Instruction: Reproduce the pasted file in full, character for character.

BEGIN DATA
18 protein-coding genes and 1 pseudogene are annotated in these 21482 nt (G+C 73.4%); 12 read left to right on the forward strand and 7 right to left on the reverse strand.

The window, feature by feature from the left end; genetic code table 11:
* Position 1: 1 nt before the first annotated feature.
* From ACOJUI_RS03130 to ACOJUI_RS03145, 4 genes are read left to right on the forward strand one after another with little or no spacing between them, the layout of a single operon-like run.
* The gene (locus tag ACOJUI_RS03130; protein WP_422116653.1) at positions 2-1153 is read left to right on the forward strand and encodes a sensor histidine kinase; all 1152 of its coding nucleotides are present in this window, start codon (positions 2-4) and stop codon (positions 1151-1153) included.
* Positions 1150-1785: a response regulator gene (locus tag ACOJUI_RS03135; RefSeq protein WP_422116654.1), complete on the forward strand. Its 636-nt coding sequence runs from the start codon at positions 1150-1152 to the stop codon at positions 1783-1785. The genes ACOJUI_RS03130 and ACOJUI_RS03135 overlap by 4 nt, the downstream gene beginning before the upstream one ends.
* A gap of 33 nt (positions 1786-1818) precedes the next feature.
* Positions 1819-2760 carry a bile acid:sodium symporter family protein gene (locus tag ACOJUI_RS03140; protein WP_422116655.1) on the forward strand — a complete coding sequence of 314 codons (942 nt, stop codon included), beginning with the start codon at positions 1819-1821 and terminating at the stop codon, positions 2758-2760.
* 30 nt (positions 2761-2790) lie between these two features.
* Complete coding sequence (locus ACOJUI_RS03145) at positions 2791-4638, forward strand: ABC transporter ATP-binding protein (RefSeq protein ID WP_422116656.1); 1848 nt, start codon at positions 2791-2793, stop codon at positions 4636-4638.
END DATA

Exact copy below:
18 protein-coding genes and 1 pseudogene are annotated in these 21482 nt (G+C 73.4%); 12 read left to right on the forward strand and 7 right to left on the reverse strand.

The window, feature by feature from the left end; genetic code table 11:
* Position 1: 1 nt before the first annotated feature.
* From ACOJUI_RS03130 to ACOJUI_RS03145, 4 genes are read left to right on the forward strand one after another with little or no spacing between them, the layout of a single operon-like run.
* The gene (locus tag ACOJUI_RS03130; protein WP_422116653.1) at positions 2-1153 is read left to right on the forward strand and encodes a sensor histidine kinase; all 1152 of its coding nucleotides are present in this window, start codon (positions 2-4) and stop codon (positions 1151-1153) included.
* Positions 1150-1785: a response regulator gene (locus tag ACOJUI_RS03135; RefSeq protein WP_422116654.1), complete on the forward strand. Its 636-nt coding sequence runs from the start codon at positions 1150-1152 to the stop codon at positions 1783-1785. The genes ACOJUI_RS03130 and ACOJUI_RS03135 overlap by 4 nt, the downstream gene beginning before the upstream one ends.
* A gap of 33 nt (positions 1786-1818) precedes the next feature.
* Positions 1819-2760 carry a bile acid:sodium symporter family protein gene (locus tag ACOJUI_RS03140; protein WP_422116655.1) on the forward strand — a complete coding sequence of 314 codons (942 nt, stop codon included), beginning with the start codon at positions 1819-1821 and terminating at the stop codon, positions 2758-2760.
* 30 nt (positions 2761-2790) lie between these two features.
* Complete coding sequence (locus ACOJUI_RS03145) at positions 2791-4638, forward strand: ABC transporter ATP-binding protein (RefSeq protein ID WP_422116656.1); 1848 nt, start codon at positions 2791-2793, stop codon at positions 4636-4638.